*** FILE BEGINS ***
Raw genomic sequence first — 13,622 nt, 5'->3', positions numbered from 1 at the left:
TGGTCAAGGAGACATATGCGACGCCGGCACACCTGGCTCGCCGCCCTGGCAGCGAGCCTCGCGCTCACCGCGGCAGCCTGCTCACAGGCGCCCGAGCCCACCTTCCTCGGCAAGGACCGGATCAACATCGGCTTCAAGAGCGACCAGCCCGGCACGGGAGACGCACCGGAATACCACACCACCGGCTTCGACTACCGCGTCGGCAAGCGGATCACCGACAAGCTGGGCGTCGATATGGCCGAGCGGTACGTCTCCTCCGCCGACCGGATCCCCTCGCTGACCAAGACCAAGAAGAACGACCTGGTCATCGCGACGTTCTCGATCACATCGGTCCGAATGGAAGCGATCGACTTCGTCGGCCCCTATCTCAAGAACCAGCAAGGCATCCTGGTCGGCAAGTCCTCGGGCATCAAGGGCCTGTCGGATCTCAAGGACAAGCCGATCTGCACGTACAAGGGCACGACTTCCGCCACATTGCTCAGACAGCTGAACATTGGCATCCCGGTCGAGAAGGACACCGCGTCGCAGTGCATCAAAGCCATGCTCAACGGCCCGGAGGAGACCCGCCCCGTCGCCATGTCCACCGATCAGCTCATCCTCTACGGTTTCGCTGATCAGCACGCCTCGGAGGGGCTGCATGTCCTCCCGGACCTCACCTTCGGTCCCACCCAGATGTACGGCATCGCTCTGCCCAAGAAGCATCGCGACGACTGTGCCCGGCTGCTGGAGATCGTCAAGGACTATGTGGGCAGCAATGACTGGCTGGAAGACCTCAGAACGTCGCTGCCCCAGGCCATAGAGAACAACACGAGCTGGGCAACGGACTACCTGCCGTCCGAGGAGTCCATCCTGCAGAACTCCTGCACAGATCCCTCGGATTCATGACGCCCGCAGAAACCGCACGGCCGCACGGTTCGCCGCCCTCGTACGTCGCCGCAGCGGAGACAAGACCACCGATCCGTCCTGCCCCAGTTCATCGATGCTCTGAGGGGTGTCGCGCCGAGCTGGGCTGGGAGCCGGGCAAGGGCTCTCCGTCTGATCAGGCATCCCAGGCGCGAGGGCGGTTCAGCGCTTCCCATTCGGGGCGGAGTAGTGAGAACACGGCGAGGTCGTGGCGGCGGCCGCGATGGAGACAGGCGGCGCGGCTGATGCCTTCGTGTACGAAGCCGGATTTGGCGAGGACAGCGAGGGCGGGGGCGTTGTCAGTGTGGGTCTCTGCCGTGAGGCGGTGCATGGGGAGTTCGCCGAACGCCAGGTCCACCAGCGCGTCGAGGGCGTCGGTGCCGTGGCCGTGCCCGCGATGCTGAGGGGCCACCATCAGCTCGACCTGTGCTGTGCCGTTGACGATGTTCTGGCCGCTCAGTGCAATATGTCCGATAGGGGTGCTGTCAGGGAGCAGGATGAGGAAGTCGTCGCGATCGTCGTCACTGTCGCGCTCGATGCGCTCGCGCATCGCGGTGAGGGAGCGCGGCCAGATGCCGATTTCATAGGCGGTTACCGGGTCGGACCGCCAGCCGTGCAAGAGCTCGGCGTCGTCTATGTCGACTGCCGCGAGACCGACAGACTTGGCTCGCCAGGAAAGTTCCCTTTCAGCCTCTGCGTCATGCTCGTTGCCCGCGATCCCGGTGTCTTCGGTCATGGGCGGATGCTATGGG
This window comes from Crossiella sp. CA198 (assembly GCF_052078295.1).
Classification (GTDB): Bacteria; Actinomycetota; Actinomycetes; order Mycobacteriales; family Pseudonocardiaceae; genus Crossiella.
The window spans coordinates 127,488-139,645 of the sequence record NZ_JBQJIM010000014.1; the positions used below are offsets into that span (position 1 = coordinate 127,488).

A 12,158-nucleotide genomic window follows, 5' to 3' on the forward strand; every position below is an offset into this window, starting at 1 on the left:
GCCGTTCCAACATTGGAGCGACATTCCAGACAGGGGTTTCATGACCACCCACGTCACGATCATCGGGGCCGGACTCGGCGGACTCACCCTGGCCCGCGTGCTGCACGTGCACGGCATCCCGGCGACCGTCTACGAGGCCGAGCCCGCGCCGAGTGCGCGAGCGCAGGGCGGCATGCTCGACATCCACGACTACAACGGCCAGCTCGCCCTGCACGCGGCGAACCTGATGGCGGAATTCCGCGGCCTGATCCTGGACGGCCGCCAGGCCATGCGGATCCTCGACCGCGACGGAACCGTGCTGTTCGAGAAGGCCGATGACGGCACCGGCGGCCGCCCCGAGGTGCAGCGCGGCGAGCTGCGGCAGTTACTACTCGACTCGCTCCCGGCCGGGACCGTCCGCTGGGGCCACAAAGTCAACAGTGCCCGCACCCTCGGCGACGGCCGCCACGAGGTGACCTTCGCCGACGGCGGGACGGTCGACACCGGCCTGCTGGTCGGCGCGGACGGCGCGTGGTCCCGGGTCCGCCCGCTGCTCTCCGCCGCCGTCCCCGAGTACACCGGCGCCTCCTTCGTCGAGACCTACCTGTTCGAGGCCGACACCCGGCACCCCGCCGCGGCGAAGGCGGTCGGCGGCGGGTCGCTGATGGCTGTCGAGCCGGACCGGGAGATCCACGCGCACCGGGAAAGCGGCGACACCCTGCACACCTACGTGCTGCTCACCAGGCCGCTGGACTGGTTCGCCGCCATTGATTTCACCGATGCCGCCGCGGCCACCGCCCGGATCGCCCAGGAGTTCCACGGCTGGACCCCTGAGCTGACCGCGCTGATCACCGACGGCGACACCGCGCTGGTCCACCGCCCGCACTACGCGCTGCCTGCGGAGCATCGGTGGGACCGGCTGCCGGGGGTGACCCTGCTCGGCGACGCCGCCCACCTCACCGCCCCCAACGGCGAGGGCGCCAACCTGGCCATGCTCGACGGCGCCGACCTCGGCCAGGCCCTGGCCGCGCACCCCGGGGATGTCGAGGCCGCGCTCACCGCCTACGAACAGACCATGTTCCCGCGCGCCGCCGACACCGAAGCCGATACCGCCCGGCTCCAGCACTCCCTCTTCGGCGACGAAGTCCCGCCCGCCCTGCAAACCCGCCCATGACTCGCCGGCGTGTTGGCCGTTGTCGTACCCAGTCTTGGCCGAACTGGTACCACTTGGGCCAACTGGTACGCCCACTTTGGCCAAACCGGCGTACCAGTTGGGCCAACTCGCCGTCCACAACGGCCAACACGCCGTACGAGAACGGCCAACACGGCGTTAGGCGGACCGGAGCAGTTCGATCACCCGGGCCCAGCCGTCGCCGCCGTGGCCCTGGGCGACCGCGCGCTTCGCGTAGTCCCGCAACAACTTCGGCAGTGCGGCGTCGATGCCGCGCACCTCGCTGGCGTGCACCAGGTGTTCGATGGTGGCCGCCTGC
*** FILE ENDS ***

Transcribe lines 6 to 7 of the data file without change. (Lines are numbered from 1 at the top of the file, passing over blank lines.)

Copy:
A 12,158-nucleotide genomic window follows, 5' to 3' on the forward strand; every position below is an offset into this window, starting at 1 on the left:
GCCGTTCCAACATTGGAGCGACATTCCAGACAGGGGTTTCATGACCACCCACGTCACGATCATCGGGGCCGGACTCGGCGGACTCACCCTGGCCCGCGTGCTGCACGTGCACGGCATCCCGGCGACCGTCTACGAGGCCGAGCCCGCGCCGAGTGCGCGAGCGCAGGGCGGCATGCTCGACATCCACGACTACAACGGCCAGCTCGCCCTGCACGCGGCGAACCTGATGGCGGAATTCCGCGGCCTGATCCTGGACGGCCGCCAGGCCATGCGGATCCTCGACCGCGACGGAACCGTGCTGTTCGAGAAGGCCGATGACGGCACCGGCGGCCGCCCCGAGGTGCAGCGCGGCGAGCTGCGGCAGTTACTACTCGACTCGCTCCCGGCCGGGACCGTCCGCTGGGGCCACAAAGTCAACAGTGCCCGCACCCTCGGCGACGGCCGCCACGAGGTGACCTTCGCCGACGGCGGGACGGTCGACACCGGCCTGCTGGTCGGCGCGGACGGCGCGTGGTCCCGGGTCCGCCCGCTGCTCTCCGCCGCCGTCCCCGAGTACACCGGCGCCTCCTTCGTCGAGACCTACCTGTTCGAGGCCGACACCCGGCACCCCGCCGCGGCGAAGGCGGTCGGCGGCGGGTCGCTGATGGCTGTCGAGCCGGACCGGGAGATCCACGCGCACCGGGAAAGCGGCGACACCCTGCACACCTACGTGCTGCTCACCAGGCCGCTGGACTGGTTCGCCGCCATTGATTTCACCGATGCCGCCGCGGCCACCGCCCGGATCGCCCAGGAGTTCCACGGCTGGACCCCTGAGCTGACCGCGCTGATCACCGACGGCGACACCGCGCTGGTCCACCGCCCGCACTACGCGCTGCCTGCGGAGCATCGGTGGGACCGGCTGCCGGGGGTGACCCTGCTCGGCGACGCCGCCCACCTCACCGCCCCCAACGGCGAGGGCGCCAACCTGGCCATGCTCGACGGCGCCGACCTCGGCCAGGCCCTGGCCGCGCACCCCGGGGATGTCGAGGCCGCGCTCACCGCCTACGAACAGACCATGTTCCCGCGCGCCGCCGACACCGAAGCCGATACCGCCCGGCTCCAGCACTCCCTCTTCGGCGACGAAGTCCCGCCCGCCCTGCAAACCCGCCCATGACTCGCCGGCGTGTTGGCCGTTGTCGTACCCAGTCTTGGCCGAACTGGTACCACTTGGGCCAACTGGTACGCCCACTTTGGCCAAACCGGCGTACCAGTTGGGCCAACTCGCCGTCCACAACGGCCAACACGCCGTACGAGAACGGCCAACACGGCGTTAGGCGGACCGGAGCAGTTCGATCACCCGGGCCCAGCCGTCGCCGCCGTGGCCCTGGGCGACCGCGCGCTTCGCGTAGTCCCGCAACAACTTCGGCAGTGCGGCGTCGATGCCGCGCACCTCGCTGGCGTGCACCAGGTGTTCGATGGTGGCCGCCTGC